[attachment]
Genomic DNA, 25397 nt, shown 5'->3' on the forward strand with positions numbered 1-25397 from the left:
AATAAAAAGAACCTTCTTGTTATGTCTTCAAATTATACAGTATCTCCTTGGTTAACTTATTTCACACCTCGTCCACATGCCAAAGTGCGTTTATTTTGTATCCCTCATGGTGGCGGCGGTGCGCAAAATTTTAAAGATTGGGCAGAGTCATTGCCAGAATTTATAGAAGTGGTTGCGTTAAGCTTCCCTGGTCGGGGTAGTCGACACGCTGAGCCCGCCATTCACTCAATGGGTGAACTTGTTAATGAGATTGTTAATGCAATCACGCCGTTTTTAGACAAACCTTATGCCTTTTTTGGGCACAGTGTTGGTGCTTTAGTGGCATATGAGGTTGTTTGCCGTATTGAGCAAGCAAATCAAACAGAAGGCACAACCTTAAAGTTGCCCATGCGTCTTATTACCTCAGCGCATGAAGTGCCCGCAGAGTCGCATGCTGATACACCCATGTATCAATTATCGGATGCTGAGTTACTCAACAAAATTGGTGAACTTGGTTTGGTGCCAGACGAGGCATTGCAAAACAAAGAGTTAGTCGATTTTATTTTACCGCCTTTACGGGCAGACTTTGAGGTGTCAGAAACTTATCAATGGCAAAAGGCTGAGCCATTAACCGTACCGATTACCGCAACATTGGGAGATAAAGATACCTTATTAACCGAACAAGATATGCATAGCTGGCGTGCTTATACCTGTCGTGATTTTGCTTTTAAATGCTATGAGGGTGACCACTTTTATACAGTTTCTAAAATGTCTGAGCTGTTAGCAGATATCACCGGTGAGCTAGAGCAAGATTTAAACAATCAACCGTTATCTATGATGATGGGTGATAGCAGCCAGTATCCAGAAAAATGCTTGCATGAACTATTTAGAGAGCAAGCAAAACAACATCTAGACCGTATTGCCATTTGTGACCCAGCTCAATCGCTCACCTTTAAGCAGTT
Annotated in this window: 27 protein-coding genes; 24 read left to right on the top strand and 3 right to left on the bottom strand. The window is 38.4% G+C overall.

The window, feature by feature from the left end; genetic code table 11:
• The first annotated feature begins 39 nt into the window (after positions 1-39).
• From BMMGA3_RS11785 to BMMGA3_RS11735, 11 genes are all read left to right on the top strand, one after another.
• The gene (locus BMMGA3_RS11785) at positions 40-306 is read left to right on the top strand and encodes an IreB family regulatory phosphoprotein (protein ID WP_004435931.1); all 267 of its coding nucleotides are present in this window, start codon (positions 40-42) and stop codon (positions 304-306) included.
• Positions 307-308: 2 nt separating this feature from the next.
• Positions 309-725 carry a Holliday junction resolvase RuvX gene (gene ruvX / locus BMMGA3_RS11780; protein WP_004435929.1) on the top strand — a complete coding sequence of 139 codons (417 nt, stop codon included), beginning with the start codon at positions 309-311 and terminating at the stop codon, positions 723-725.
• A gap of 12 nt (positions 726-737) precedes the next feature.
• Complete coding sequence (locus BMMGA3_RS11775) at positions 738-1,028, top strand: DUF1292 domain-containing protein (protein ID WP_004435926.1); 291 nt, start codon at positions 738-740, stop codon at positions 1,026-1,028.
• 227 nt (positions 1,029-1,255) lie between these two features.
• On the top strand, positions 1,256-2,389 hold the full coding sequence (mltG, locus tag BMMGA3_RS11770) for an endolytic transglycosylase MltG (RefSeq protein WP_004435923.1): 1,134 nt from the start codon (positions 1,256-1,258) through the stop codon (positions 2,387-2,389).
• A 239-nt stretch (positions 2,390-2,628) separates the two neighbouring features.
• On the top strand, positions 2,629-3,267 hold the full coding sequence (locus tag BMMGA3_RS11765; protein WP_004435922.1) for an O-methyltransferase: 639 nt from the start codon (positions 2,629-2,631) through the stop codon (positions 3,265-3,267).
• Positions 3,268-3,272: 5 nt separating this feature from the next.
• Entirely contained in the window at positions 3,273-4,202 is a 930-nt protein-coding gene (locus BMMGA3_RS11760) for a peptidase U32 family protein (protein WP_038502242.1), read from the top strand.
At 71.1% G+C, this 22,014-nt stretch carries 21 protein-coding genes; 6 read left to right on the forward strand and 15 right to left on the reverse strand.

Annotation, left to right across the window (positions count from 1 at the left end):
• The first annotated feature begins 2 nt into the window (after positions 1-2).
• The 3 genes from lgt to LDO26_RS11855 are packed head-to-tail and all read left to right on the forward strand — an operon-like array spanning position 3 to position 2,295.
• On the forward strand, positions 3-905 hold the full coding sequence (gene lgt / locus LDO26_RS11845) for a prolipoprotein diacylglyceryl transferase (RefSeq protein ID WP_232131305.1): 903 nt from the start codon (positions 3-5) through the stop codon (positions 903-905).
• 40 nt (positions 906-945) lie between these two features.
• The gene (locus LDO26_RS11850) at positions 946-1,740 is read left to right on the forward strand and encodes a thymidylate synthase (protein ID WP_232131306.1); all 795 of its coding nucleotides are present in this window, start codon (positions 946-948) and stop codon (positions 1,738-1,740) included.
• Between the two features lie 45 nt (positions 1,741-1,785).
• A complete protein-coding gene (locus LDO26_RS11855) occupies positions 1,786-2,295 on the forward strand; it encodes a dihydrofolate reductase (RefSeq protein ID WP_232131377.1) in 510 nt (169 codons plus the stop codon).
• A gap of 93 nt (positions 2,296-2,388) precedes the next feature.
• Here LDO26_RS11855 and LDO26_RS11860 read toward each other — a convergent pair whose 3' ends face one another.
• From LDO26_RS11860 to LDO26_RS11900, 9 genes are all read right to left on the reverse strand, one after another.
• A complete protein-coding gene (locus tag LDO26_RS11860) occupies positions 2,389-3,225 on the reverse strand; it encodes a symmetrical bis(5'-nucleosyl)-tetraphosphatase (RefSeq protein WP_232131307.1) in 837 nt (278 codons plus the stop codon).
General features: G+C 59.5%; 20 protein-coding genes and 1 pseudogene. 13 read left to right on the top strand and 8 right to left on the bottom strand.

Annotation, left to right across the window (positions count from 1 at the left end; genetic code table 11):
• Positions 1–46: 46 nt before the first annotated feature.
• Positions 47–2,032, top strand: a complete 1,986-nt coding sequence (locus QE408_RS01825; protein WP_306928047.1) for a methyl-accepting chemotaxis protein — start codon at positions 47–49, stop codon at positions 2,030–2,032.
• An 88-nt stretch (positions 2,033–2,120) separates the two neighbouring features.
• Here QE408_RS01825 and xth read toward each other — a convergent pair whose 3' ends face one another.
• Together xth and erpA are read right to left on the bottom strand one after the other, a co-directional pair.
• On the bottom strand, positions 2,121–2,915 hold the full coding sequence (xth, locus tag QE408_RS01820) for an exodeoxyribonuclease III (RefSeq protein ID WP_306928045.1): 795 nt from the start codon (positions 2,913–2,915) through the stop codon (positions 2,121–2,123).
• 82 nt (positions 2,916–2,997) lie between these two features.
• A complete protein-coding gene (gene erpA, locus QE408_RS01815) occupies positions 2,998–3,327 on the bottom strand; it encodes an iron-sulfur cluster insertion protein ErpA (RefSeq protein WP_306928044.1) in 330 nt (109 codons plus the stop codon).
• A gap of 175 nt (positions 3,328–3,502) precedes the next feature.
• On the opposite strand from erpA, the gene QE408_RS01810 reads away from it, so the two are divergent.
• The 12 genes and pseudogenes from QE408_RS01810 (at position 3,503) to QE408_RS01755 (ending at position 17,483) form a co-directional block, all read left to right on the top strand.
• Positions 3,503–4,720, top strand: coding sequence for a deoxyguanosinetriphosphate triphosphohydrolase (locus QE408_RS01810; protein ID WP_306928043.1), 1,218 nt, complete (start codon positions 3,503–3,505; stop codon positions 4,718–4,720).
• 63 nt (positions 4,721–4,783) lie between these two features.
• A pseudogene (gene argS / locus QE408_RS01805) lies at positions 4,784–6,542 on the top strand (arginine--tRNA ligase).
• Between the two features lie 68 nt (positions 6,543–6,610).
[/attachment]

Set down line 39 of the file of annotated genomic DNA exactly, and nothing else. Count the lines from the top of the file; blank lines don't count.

• 82 nt (positions 2,916–2,997) lie between these two features.